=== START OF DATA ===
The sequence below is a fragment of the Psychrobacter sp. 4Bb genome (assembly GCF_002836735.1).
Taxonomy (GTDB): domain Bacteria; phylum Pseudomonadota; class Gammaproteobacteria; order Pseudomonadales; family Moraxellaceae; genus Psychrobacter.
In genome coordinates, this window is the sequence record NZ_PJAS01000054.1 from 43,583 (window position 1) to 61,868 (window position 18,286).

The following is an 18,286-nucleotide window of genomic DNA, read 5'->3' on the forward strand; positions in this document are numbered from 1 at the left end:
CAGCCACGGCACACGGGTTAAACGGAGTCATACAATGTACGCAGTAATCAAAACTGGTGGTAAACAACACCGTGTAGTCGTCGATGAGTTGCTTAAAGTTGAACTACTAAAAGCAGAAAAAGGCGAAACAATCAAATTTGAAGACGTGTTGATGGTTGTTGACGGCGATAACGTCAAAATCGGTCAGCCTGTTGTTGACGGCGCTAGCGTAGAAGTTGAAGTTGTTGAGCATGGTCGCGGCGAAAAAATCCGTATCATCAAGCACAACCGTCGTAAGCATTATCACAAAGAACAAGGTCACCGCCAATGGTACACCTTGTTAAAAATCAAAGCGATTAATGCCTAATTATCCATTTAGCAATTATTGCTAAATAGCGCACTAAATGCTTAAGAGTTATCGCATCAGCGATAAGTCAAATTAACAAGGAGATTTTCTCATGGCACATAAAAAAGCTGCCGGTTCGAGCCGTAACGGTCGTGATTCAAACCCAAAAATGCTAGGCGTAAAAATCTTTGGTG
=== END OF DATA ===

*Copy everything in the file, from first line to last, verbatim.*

The sequence below is a fragment of the Psychrobacter sp. 4Bb genome (assembly GCF_002836735.1).
Taxonomy (GTDB): domain Bacteria; phylum Pseudomonadota; class Gammaproteobacteria; order Pseudomonadales; family Moraxellaceae; genus Psychrobacter.
In genome coordinates, this window is the sequence record NZ_PJAS01000054.1 from 43,583 (window position 1) to 61,868 (window position 18,286).

The following is an 18,286-nucleotide window of genomic DNA, read 5'->3' on the forward strand; positions in this document are numbered from 1 at the left end:
CAGCCACGGCACACGGGTTAAACGGAGTCATACAATGTACGCAGTAATCAAAACTGGTGGTAAACAACACCGTGTAGTCGTCGATGAGTTGCTTAAAGTTGAACTACTAAAAGCAGAAAAAGGCGAAACAATCAAATTTGAAGACGTGTTGATGGTTGTTGACGGCGATAACGTCAAAATCGGTCAGCCTGTTGTTGACGGCGCTAGCGTAGAAGTTGAAGTTGTTGAGCATGGTCGCGGCGAAAAAATCCGTATCATCAAGCACAACCGTCGTAAGCATTATCACAAAGAACAAGGTCACCGCCAATGGTACACCTTGTTAAAAATCAAAGCGATTAATGCCTAATTATCCATTTAGCAATTATTGCTAAATAGCGCACTAAATGCTTAAGAGTTATCGCATCAGCGATAAGTCAAATTAACAAGGAGATTTTCTCATGGCACATAAAAAAGCTGCCGGTTCGAGCCGTAACGGTCGTGATTCAAACCCAAAAATGCTAGGCGTAAAAATCTTTGGTG